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From: levy.jeffrey@epamail.epa.gov (Jeffrey Levy)
Newsgroups: misc.consumers,sci.engr.heat-vent-ac,rec.autos.tech
Subject: Re: FREON 12 Substitutes - Whadda ya know?
Message-ID: <levy.jeffrey-0909950022260001@playful.mnsinc.com>
Date: 9 Sep 1995 04:16:11 GMT
Lines: 103

In article <2985@sun3.IPSWITCH.COM>, ddl@harvard.edu (Dan Lanciani) wrote:

>typical?  While we are on the subject, what exactly is R500?  It isn't

From memory, R-500 is a blend of CFC-12 and HFC-152a.  It's about 50-50, I
think.  See below for how to be sure.

> in my CGA manual at all, but I'm pretty sure it was used in dehumidifiers
> at one point.  This is fun. :)

That's right.  Both R-500 and CFC-12 are used in dehumidifiers.  R-500 is
also used in a limited number of chillers.

>How are the high-numbered R's assigned?

First, all R-numbers are assigned by the American Society of Heating,
Refrigerating, and Air Conditioning Engineers (ASHRAE).  Specifically,
Standard 34 assigns numbers, flammability ratings (1=nonflammable, 2=lower
flammability, 3=higher flammability), and toxicity ratings (A=lower
toxicity or B=higher toxicity).  There are specific break points for
each.  Example classifications:  all CFCs, R-500, and R-502, plus HFC-134a
and many others are A1 refrigerants:  low toxicity, nonflammable.  Propane
is A3:  low toxicity, highly flammable.

You can contact ASHRAE HQ at (404)636-8400 and order a copy of this
Standard.  The safety classifications are used in Standard 15 to describe
how various refrigerants should be handled, maximum charge sizes, when an
equipment room is needed, etc.  By using the safety classifications, they
avoid having to issue guidance on each individual refrigerant.  Many
states incorporate Standard 15 by reference into building codes.

> (For the low ones, you add 90 and read off C,H,F with the rest being Cl.)

For anything that contains up to 3 carbons (e.g. R-12, R-134a, R-270) and
is a pure fluid (not a blend), there is a unique number that represents
the number of carbons, fluorines, chlorines, and hydrogens.  You're right
about adding 90.

For blends, there are two series, assigned sequentially.  For azeotropic
blends, ASHRAE assigns the 500 numbers.  The first one was R-500, the
second was R-501, etc.  Recent development of substitutes has expanded the
list as high as R-509, I believe.

For zeotropic blends, there is the 400 series, also assigned
sequentially.  No one hears much about R-400, but it was assigned a long
time ago.  All other R-40x blends are substitute refrigerants developed in
the last several years.  So far, they're up to R-411, I think.  (I'm
typing this at home and my copy of the latest Std. 34 is in my office.) 
When different blends of the same composition are classified, they get a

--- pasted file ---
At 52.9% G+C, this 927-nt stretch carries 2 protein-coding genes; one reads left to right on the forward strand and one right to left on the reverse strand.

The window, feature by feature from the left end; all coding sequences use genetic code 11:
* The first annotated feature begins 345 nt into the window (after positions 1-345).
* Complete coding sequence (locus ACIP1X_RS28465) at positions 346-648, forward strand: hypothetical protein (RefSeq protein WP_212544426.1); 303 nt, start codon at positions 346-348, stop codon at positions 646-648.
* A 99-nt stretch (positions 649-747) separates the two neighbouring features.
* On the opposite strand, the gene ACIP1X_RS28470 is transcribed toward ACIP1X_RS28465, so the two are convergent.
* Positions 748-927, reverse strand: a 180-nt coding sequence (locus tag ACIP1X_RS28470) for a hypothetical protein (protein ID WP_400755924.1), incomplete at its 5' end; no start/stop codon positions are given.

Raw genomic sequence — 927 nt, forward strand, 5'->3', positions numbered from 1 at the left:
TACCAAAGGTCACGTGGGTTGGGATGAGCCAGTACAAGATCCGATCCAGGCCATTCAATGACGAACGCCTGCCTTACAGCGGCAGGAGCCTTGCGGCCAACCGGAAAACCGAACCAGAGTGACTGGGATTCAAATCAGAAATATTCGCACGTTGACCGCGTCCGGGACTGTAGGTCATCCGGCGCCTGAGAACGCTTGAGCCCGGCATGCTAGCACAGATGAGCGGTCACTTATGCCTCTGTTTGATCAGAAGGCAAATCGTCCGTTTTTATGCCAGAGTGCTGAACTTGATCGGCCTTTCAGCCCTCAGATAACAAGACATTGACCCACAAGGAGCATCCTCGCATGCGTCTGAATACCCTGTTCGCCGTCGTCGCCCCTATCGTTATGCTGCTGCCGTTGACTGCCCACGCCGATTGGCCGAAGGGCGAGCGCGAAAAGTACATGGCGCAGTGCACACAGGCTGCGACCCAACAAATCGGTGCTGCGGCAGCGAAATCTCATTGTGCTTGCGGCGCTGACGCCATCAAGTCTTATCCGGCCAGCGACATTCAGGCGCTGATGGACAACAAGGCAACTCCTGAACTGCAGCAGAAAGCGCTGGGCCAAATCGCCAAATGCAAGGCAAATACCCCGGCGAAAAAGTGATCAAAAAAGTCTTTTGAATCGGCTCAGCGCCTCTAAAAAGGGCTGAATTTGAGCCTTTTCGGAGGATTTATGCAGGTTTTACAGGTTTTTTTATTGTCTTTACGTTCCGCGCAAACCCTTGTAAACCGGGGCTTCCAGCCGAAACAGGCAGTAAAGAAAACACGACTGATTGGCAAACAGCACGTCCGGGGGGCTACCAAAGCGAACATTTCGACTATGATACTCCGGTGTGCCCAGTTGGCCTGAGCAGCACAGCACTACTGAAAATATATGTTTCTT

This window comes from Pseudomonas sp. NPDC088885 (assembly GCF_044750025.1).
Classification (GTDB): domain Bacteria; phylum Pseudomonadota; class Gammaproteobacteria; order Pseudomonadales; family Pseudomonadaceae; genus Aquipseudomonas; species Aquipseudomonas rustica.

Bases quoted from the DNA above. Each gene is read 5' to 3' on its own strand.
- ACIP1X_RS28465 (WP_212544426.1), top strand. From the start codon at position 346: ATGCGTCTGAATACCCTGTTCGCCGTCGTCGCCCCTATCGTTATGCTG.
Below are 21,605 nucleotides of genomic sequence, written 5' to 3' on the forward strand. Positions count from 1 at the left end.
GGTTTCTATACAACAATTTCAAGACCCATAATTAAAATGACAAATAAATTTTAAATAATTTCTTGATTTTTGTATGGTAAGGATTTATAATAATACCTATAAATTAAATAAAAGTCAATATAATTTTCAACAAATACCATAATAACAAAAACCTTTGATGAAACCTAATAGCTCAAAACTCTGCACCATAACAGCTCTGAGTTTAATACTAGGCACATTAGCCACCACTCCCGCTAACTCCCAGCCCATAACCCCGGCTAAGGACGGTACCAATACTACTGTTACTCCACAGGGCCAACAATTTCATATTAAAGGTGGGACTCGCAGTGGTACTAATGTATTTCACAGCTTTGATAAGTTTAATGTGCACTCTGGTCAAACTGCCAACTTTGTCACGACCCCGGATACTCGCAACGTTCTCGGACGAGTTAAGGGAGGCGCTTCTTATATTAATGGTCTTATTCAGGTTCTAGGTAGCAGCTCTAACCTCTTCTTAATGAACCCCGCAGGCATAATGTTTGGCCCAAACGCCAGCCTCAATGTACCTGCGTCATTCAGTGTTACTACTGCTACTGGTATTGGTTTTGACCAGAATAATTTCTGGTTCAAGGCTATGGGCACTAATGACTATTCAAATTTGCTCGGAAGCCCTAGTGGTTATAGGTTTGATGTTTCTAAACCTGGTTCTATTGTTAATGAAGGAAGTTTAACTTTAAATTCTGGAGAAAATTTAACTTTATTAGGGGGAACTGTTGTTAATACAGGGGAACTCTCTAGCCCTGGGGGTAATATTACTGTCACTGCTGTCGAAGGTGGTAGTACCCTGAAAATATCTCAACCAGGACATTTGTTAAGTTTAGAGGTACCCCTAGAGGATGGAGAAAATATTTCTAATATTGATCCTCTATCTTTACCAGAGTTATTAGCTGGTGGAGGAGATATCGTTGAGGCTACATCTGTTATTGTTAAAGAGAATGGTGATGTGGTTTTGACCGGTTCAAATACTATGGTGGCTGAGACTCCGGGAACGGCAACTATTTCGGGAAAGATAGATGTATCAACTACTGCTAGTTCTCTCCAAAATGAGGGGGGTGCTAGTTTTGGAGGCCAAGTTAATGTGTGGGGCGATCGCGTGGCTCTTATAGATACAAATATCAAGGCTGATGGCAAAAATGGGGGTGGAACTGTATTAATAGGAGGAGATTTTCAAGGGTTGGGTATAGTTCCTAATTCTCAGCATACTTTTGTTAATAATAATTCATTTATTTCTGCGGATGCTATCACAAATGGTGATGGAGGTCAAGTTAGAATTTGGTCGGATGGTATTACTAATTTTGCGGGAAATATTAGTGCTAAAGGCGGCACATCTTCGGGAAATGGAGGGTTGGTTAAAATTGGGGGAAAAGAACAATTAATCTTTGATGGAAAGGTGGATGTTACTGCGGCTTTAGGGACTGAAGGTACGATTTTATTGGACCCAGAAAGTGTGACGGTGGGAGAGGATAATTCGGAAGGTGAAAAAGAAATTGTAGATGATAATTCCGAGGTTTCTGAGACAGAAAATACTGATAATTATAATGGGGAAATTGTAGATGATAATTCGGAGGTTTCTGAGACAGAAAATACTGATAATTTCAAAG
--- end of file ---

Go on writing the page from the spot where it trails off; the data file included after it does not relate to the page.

capital letter.  For example, R-401A, R-401B, and R-401C all contain
HCFC-22, HCFC-124, and HFC-152a (again, I'm going on memory here, and if
the components aren't quite right, the methodology is).  But R-401A has a
different mix of those components from R-401B and R-401C.  Those
differences can have marked effects on the properties.

> Oh, and how are the letters assigned?  They seem to be for isomers, but
> is it just a first-come, first-served thing or are there rules?  We
> know R134a is 1,1,1,2-tetraflouroethane; would 1,1,2,2TFE be R134b or
> just R134 or?

For the pure refrigerants, the letter at the end represents an isotope,
and the letter is always lower-case.  Basically, the isotope that is most
symmetrical in its placement of fluorines gets no letter.  So HFC-134
looks like:

   H H
   | |
 F-C-C-F
   | |
   F F

Then, in order of increasing asymmetry, the letters are assigned.  Thus,
HFC-134a is:
   H F
   | |
 H-C-C-F
   | |
   F F

Since there are only two ways you can organize four fluorines and two
hydrogens, that's the end of the HFC-134 family.  But others can have more
arrangements.

Then you get to the three-carbon refrigerants, which can have different
sets of atoms off the middle carbon, in addition to being more or less
symmetrical.  these chemicals get two letters after them:  HFC-236ea vs.
HFC-236fa, for example.  The first letter codes what's connected to the
middle carbon.  That can make a big difference in everything from vapor
pressures to toxicity.

Now, just to add one more bit of info:  each pure refrigerant can be
called either by its R-# (R-12), or by an appropriate prefix (CFC-12). 
Thus, HFC-134a=R-134a, HCFC-141b=R-141b, and HC-270=R-270.  Then, there
are also the chemical names.  For instance, R-270 is known as propane. 
The prefixes are an easy way to determine whether a refrigerant is an
ozone-depleter or not.  If it's a CFC or HCFC, it is.  If it's an HFC or
an HC, it's not.  I'm not positive that HC is a standard prefix, but the
others are.

All of this, plus the safety classifications, is explained in Standard 34.


Gee, I guess I've actually learned a thing or two while evaluating
alternative refrigerants for EPA's SNAP program ;)

Jeffrey Levy
USEPA

 
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